Fast Company

Live from Pop!Tech: Questioning Our Slow Instincts and Speed Limits

A lot of what you hear at Pop!Tech sparks more questions than answers. So let's start today with a couple of questions inspired by the morning session.

Why do we duck to avoid a screaming foul ball but not change our daily habits to save the planet?

Dan Gilbert, the author of Stumbling on Happiness, argued that as humans we're hard-wired to respond to the most immediate threats. Our brains are essentially "out-of-the-way-machines," programmed to duck to survive the here and now. With long-term or gradual threats, we're oblivious, somehow unperturbed. "Scientists lament that global warming is happening so fast," says Gilbert, "but global warming isn't happening fast enough. It fails to trigger our alarm so we remain sleeping in a burning bed."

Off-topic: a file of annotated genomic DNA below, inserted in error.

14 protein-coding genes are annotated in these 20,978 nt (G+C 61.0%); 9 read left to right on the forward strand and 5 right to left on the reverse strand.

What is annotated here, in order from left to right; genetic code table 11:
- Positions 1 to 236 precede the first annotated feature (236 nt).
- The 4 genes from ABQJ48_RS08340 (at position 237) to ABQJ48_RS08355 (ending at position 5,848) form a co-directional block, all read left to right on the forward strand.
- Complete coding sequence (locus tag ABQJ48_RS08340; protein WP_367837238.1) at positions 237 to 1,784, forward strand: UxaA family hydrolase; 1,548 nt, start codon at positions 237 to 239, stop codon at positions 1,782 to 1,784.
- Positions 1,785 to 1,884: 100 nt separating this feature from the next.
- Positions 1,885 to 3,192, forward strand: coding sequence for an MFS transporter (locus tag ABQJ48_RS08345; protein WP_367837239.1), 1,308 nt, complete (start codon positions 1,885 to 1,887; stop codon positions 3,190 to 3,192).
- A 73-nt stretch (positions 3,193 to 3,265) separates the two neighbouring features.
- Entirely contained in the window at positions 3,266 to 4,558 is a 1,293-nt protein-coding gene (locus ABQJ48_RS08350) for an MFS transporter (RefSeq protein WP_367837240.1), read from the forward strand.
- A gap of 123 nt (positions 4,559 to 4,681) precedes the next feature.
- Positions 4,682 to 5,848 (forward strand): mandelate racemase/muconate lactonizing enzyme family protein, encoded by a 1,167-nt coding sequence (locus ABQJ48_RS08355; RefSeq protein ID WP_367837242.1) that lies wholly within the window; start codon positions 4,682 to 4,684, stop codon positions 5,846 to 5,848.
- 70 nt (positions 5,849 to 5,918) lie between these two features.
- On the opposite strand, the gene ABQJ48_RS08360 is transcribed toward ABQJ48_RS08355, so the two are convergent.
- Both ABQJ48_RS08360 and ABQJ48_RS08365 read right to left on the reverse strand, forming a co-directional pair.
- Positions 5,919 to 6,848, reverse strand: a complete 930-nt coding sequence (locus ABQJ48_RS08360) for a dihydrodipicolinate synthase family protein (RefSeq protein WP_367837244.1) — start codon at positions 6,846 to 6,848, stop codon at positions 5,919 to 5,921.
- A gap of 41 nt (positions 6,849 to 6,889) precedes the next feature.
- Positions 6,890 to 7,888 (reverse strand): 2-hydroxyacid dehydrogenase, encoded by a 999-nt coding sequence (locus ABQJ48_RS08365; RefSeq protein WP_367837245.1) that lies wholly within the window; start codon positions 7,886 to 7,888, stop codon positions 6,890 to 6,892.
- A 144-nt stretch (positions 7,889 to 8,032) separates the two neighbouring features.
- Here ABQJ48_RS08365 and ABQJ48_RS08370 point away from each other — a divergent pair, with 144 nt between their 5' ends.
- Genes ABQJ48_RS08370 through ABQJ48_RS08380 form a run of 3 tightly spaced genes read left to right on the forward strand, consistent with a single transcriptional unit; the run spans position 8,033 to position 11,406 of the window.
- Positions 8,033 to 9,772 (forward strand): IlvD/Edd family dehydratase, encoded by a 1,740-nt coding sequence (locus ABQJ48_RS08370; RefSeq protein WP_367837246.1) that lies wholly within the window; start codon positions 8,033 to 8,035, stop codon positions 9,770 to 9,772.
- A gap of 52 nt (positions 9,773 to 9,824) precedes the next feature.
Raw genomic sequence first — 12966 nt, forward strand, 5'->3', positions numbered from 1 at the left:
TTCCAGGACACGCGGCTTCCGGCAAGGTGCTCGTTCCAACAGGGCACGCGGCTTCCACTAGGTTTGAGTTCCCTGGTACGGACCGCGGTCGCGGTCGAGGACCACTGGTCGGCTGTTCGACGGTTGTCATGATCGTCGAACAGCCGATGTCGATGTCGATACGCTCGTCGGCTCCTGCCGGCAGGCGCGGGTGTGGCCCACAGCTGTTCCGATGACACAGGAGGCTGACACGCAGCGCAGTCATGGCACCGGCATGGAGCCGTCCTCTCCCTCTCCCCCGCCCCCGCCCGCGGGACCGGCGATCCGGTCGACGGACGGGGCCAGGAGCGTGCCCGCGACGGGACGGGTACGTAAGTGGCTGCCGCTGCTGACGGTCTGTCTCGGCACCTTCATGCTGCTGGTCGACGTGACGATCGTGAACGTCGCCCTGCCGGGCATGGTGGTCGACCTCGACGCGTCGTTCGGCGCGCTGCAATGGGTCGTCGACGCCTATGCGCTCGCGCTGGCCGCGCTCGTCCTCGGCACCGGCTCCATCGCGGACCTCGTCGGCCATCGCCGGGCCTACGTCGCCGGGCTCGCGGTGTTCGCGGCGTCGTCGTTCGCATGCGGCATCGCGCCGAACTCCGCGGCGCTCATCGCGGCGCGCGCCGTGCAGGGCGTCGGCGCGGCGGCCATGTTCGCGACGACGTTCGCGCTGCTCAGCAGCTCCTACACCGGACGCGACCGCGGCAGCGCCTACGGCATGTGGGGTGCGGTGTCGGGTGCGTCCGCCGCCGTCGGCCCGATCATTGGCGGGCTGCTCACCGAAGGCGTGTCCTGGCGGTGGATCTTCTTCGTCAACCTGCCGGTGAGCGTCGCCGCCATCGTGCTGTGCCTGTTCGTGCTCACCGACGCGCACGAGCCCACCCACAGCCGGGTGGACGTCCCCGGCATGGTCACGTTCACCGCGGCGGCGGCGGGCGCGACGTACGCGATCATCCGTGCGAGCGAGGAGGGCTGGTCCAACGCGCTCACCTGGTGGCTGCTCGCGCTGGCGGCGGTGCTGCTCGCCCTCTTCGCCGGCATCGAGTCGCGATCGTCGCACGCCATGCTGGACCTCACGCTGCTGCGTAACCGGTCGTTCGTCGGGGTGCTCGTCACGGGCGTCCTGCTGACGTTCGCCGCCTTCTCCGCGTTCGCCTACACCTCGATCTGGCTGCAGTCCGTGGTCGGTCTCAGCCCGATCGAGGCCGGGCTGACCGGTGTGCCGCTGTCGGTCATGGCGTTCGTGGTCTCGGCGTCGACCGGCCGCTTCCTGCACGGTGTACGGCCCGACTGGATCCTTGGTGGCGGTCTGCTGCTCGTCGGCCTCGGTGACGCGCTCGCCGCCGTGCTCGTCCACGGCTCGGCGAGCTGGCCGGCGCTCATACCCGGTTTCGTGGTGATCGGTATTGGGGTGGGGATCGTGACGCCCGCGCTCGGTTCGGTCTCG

How do you get in touch with your inner tortoise?

Speed yoga. Drive-through funerals. Al desko dining. Carl Honore, author of In Praise of Slowness, cited these latest examples of how our focus on speed is out of control and doing more damage than good. You see the backlash in the slow food movement, the slow email movement, the slow sex movement (in Italy, naturally). Slower is better, Honore says, but that doesn't mean shunning technology and unplugging altogether. "You have to be fast now, but not fast all the time. It's about slowing down at the right moments."

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